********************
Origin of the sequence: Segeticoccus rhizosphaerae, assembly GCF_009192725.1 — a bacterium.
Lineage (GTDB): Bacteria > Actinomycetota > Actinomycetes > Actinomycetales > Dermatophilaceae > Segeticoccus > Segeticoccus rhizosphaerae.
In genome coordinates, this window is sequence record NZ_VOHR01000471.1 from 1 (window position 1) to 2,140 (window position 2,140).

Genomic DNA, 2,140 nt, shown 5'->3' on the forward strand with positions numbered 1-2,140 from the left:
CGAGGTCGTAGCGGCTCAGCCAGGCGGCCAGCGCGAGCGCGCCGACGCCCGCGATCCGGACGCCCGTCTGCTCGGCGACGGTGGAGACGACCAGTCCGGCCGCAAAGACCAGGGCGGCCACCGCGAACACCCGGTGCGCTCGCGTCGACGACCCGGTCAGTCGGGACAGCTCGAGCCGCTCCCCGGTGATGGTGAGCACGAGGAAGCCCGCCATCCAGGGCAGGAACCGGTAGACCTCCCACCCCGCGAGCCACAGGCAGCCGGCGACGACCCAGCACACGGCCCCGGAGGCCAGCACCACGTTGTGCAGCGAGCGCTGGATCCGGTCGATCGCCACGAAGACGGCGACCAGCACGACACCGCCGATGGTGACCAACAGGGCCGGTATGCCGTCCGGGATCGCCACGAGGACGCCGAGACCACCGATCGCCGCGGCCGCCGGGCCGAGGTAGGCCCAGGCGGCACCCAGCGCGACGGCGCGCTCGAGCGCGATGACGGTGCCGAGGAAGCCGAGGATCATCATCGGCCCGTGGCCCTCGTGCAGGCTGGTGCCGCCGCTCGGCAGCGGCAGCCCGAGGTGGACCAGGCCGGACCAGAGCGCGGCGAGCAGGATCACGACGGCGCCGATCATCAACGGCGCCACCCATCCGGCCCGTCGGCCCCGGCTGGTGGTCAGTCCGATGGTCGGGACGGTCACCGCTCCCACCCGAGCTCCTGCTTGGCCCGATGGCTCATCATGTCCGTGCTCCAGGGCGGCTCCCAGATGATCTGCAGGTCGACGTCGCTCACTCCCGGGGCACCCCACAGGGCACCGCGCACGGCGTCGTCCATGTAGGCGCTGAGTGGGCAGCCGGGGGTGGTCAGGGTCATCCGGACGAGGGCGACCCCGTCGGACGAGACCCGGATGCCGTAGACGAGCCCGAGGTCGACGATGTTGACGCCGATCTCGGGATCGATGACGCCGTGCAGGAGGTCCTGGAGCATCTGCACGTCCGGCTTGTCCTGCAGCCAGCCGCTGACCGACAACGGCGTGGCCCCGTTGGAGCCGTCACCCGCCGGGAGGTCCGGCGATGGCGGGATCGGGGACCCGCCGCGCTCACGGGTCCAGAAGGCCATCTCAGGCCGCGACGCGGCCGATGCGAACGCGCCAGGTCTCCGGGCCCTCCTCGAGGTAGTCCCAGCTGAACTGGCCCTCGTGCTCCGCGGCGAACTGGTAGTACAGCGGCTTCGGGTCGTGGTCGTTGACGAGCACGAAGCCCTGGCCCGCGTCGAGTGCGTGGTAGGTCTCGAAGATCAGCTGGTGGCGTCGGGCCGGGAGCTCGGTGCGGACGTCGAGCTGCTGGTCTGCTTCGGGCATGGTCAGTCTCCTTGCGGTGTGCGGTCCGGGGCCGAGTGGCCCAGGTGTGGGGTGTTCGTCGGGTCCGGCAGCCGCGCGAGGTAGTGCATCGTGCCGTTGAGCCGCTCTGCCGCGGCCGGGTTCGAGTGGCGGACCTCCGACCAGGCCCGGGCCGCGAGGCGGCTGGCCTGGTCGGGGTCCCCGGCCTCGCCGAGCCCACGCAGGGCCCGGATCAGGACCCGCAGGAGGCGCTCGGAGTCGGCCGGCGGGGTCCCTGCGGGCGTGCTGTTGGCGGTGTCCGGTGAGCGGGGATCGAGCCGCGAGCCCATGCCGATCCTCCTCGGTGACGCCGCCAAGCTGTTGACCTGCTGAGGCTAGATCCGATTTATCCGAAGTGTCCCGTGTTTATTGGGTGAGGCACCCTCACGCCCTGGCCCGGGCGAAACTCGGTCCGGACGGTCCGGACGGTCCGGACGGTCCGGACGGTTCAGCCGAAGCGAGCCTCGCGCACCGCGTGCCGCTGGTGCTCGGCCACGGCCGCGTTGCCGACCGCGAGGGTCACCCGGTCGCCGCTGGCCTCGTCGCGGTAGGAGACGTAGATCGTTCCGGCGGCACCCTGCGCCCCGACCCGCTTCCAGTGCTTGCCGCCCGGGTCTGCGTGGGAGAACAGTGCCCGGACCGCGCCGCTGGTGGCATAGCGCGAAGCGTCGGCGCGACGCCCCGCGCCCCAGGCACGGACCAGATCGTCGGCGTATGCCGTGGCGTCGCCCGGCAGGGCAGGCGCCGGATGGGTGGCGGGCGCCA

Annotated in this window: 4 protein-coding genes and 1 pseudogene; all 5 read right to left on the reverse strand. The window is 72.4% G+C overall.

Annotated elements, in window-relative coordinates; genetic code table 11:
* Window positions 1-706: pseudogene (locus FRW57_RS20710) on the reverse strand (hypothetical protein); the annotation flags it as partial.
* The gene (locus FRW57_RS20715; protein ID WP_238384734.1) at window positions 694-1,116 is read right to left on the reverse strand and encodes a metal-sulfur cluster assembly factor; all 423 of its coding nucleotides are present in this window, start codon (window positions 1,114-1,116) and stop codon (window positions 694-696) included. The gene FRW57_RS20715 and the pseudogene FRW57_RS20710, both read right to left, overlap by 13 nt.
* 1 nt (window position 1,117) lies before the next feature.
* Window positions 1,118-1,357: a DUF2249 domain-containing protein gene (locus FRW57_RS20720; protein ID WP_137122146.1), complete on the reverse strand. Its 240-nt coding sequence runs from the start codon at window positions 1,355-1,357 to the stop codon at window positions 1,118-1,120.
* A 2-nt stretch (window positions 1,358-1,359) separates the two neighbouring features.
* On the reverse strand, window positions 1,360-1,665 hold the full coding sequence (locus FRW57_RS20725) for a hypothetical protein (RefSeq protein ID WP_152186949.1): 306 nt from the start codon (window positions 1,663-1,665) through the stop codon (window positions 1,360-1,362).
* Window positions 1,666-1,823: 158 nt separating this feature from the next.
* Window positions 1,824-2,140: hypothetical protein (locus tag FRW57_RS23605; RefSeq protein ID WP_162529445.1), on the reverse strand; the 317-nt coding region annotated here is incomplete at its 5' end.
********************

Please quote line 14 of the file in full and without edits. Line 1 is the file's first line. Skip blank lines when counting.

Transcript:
* Window positions 1,666-1,823: 158 nt separating this feature from the next.